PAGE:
|Coyne, Clarice - Clare|
|Laure Pilet Nayel, Marie|
Submitted to: International Model Legume Congress
Publication Type: Abstract Only
Publication Acceptance Date: 3/3/2011
Publication Date: N/A
Citation: N/A Interpretive Summary: N/A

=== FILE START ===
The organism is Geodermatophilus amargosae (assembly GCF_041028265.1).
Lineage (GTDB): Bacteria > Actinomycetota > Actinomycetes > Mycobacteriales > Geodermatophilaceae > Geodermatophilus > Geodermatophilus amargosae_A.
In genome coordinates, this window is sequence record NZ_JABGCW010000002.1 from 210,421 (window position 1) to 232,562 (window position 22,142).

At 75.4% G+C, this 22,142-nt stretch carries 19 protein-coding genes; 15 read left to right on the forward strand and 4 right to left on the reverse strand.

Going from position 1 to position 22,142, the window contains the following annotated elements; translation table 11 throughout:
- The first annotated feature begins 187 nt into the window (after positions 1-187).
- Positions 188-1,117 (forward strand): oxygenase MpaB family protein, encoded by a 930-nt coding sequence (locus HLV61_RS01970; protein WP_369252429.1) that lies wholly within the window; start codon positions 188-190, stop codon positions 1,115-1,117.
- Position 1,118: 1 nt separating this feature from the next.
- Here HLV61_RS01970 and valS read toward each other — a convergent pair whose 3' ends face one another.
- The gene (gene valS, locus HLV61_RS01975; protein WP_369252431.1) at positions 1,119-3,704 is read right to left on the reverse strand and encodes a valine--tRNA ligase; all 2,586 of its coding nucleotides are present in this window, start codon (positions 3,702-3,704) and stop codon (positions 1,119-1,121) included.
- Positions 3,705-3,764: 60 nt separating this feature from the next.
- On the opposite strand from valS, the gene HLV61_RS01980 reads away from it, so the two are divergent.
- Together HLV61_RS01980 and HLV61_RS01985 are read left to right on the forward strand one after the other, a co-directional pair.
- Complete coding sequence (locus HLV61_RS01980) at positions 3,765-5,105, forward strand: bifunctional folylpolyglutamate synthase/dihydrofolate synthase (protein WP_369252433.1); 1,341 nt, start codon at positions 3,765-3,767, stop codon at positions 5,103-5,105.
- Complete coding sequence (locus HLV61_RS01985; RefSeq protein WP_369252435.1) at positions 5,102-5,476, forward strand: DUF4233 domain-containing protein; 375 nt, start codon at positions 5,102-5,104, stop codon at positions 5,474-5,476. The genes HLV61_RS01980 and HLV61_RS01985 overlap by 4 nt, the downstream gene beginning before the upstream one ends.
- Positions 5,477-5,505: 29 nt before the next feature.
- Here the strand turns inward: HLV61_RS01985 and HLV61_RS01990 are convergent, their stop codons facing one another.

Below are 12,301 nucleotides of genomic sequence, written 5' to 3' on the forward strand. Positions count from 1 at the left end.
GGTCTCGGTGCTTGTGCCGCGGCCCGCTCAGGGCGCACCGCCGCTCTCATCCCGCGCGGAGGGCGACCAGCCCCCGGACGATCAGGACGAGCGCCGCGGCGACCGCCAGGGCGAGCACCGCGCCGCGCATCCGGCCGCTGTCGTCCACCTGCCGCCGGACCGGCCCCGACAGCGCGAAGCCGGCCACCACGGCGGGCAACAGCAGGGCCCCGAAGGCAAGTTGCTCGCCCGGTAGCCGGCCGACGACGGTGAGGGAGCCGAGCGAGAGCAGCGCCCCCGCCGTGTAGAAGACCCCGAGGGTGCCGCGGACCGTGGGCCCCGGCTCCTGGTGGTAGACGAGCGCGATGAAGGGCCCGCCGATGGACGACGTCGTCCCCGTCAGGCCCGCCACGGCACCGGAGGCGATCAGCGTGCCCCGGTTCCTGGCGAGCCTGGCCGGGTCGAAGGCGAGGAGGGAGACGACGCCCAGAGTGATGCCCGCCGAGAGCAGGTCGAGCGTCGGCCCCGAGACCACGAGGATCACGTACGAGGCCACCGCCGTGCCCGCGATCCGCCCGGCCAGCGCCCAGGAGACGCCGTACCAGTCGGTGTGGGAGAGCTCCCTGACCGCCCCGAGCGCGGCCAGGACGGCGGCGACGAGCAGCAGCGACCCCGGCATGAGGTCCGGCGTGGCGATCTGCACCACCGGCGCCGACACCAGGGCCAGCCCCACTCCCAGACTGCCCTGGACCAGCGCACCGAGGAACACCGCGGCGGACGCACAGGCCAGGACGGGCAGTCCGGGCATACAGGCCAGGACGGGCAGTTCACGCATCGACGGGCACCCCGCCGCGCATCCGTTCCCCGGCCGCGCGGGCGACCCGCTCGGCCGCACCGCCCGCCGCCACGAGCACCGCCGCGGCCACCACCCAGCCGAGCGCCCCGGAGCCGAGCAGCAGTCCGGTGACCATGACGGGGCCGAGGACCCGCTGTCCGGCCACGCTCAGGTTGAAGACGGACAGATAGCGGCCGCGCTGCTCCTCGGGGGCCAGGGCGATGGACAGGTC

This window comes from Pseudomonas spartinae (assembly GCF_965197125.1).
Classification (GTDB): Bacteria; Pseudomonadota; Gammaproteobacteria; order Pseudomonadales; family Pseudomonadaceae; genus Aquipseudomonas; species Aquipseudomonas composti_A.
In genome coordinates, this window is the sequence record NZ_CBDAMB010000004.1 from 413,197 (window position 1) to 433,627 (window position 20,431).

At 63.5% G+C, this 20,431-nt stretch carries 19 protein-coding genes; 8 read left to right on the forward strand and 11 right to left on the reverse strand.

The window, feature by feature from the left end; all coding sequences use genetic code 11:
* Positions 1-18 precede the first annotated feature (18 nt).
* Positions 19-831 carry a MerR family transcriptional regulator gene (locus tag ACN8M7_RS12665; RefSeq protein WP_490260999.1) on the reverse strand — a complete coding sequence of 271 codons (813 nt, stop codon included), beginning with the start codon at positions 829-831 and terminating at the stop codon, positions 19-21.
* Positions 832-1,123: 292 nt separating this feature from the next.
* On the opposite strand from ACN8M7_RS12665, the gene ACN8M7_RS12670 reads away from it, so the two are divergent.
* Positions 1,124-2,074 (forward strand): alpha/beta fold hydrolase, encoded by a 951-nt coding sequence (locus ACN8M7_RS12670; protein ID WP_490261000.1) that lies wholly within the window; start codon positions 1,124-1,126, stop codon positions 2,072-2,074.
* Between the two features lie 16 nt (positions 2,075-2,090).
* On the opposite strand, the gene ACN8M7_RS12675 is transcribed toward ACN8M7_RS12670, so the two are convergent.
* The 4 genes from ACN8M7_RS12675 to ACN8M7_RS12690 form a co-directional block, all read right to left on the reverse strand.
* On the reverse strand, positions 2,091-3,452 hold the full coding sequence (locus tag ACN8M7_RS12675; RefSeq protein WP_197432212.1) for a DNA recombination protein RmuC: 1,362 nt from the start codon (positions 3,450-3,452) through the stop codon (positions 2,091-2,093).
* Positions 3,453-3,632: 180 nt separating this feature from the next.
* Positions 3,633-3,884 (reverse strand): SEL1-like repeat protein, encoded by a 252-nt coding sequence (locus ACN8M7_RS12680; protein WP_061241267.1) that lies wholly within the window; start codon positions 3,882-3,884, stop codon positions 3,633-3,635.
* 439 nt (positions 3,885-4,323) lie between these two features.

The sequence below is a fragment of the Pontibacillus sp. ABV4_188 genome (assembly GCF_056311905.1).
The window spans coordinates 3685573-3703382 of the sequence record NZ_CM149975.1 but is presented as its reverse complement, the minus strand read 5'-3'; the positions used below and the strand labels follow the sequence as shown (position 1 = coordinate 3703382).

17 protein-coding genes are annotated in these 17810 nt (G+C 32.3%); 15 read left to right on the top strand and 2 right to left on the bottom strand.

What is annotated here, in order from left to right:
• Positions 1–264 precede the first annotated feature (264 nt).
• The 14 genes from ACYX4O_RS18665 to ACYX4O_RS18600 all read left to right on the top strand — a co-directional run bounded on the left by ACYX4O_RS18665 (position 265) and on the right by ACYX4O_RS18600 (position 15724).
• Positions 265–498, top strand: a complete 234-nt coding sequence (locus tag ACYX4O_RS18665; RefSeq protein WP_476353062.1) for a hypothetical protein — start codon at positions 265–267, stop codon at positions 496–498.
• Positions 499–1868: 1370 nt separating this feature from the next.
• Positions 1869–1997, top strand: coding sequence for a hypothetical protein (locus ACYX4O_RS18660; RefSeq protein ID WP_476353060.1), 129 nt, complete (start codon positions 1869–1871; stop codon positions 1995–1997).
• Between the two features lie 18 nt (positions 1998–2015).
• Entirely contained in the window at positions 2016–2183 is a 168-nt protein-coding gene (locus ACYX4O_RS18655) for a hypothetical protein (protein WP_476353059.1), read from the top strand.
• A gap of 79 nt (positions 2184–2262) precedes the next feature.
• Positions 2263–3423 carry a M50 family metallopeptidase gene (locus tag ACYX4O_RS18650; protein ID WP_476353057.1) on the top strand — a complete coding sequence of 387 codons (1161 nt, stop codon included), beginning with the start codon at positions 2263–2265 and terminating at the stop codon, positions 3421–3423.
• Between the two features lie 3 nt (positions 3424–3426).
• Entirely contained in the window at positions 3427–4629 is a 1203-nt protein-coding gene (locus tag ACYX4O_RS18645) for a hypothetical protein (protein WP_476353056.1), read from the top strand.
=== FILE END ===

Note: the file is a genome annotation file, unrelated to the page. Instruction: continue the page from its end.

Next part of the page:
Technical Abstract: Aphanomyces root rot, due to Aphanomyces euteiches, is one of the most damaging diseases of pea worldwide. Breeding for partial polygenic resistance to Aphanomyces root rot is a major objective for the development of the pea crop in Europe. Our objectives were to study i)- the diversity of resistance loci controlling partial resistance to A. euteiches in pea and ii)- the conservation of these loci between pea and the model legume Medicago truncatula. A genetic analysis of resistance to A. euteiches from two pea recombinant inbred line (RIL) populations (Hamon et al., accepted), followed by a meta-analysis of resistance QTL including two supplementary RIL populations, were conducted to explore the diversity vs. stability of Aphanomyces resistance loci towards pathogen and environmental variations, and across resistance sources. A total of 23 additive-effect genomic regions were identified for resistance to A. euteiches in the four RIL populations, including particularly seven genomic regions highly consistently associated with partial resistance in different sources of resistance, French and USA environments and for different strains of A. euteiches. Synteny analysis of these resistance loci identified in pea and Aphanomyces resistance loci previously identified from a single M. truncatula RIL population has been initiated through the development and mapping of “bridge” genic markers in genomic regions associated with resistance between the two species. Up to now, genetic or in silico mapping of 22 bridge markers has resulted in the identification of five potentially syntenic regions, including the prAe1/AER1 locus, associated with Aphanomyces resistance in both species. Future plans will include exploring a higher diversity of resistance sources in M.truncatula using connected RIL populations and precising synteny between pea and M. truncatula at Aphanomyces resistance loci, by establishing higher density “bridge” markers between the two genomes, using massive sequence data currently being acquired in pea.